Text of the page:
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The New Reality for Suburban Schools

How Suburban Schools Are Struggling with Low-Income Students and Students of Color in Their Schools


Jessica T. Shiller

Since the year 2000, the population of people of color and of poor families in the suburbs has been rapidly increasing, making these areas far more diverse than they were a generation ago. Along with the increase in diversity has come re-segregation, leaving some schools with very high concentrations of low-income students and students of color, while others remain mostly white. These re-segregated schools are often not well-prepared to deal with the issues their students face. In addition, they are often subject to strict accountability demands that focus on improving test scores. These conditions create a unique situation for schools serving high populations of students of color and low-income students, one that is strikingly similar to urban schools. The New Reality for Suburban Schools presents three case studies of inner-ring suburban middle schools coping with these issues. Although the principals and teachers were aware that students faced poverty and lived in increasingly racially and ethnically diverse communities, a variety of factors prevented them from using practices that would have addressed the students’ needs. As a result, these suburban schools did not provide much better educational opportunities to low-income students and students of color than their urban counterparts. Readers of this volume can learn how school leaders and teachers try to negotiate educational mandates while serving their students. The book concludes with suggestions for improving the ways these schools serve their students.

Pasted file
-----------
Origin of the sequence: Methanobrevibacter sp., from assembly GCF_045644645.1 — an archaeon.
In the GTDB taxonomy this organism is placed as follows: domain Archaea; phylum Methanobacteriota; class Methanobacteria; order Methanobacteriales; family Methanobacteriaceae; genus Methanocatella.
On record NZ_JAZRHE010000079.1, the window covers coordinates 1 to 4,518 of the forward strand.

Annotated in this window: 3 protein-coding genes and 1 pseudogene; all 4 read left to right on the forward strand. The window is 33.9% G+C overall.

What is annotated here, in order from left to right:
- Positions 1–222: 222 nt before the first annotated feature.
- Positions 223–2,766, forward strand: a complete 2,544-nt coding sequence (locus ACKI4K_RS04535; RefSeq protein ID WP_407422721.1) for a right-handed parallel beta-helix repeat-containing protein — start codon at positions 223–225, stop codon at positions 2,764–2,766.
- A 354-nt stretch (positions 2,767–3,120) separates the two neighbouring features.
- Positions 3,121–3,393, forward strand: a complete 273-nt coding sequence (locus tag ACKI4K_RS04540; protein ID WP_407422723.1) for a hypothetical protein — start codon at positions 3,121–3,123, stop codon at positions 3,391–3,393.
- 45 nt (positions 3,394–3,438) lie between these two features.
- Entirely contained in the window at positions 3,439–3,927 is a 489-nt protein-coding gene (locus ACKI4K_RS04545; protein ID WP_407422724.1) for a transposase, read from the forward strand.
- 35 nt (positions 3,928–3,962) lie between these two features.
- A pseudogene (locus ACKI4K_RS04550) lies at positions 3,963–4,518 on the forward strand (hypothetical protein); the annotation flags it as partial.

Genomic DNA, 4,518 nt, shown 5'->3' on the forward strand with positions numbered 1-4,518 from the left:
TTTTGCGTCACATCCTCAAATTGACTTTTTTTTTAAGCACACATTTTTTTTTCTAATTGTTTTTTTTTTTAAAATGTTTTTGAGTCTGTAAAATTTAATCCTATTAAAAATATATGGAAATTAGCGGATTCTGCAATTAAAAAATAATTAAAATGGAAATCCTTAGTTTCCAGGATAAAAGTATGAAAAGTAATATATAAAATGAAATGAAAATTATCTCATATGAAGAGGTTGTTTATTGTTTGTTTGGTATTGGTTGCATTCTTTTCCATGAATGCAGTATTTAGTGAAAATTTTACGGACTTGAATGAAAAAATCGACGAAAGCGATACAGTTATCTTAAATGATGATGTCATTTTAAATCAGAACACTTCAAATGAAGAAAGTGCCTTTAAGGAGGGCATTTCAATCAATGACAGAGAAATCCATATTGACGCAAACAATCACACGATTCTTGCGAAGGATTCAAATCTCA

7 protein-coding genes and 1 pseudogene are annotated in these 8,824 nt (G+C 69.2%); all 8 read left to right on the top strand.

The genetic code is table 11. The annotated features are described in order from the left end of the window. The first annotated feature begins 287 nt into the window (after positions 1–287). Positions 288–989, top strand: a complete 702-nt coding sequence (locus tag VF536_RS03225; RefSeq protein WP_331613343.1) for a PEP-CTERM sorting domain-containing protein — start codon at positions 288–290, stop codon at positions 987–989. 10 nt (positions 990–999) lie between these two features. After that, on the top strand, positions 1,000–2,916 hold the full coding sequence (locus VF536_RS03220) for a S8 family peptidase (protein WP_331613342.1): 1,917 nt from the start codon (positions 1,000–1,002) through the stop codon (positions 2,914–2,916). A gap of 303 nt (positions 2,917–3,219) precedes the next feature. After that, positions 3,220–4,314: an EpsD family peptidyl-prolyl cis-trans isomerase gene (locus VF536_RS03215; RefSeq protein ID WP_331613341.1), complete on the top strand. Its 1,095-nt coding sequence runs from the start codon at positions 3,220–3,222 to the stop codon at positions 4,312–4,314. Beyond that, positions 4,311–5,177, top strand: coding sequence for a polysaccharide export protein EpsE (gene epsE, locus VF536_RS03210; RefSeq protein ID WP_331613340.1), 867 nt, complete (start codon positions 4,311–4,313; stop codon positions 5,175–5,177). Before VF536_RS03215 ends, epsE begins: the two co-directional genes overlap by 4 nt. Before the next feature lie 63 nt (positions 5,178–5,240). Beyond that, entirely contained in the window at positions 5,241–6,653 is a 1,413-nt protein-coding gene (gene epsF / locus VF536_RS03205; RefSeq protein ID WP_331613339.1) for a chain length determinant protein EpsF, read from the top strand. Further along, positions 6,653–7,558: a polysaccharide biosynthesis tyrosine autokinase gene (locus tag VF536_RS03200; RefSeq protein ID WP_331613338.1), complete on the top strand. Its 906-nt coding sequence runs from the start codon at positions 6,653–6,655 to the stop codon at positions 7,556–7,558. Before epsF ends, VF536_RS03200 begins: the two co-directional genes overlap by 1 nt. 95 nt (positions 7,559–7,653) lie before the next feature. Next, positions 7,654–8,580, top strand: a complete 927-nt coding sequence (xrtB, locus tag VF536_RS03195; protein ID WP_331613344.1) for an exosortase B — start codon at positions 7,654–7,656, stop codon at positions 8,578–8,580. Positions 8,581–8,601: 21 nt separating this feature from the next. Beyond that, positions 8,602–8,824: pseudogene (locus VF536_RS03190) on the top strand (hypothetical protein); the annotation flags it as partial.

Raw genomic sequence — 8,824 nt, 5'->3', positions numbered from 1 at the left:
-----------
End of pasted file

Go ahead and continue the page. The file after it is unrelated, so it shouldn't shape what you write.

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Chapter 1. Changing Demographics: The New Reality for Suburban Schools


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For more than a half a century, a majority of Americans have lived and still live in the suburbs (Marino, 2014). As a result, most children go to school in suburban communities, so understanding them is critical. Suburbs are not just a geographic place on the map outside the central city, but a concept, an expression of how Americans believe one should live. They offer proximity to the city but are physically removed from the dirt, noise, and chaos that the city brings. To understand the creation of the suburbs, one must understand that they have been

The quintessential physical achievement of the United States; it is perhaps more representative of American culture than big cars, tall buildings, or American football... it is a manifestation of such fundamental characteristics as conspicuous consumption, reliance upon the private automobile, upward mobility, the separation of the family into nuclear units, widening division between work and leisure, and a tendency toward racial and economic exclusiveness. (Jackson, 1985, p. 4)

Kenneth Jackson (1985), who described the development of the suburb in Crabgrass Frontier, traced the origins of the suburb as we know it today to nineteenth-century England and the United States. Suburbanization, ← 1 | 2 →the “systematic growth of fringe areas at a pace more rapid than that of the core cities,” enabled people to live farther from work and establish new communities, away from cities (p. 13). Brooklyn Heights, one of the first suburbs, was...

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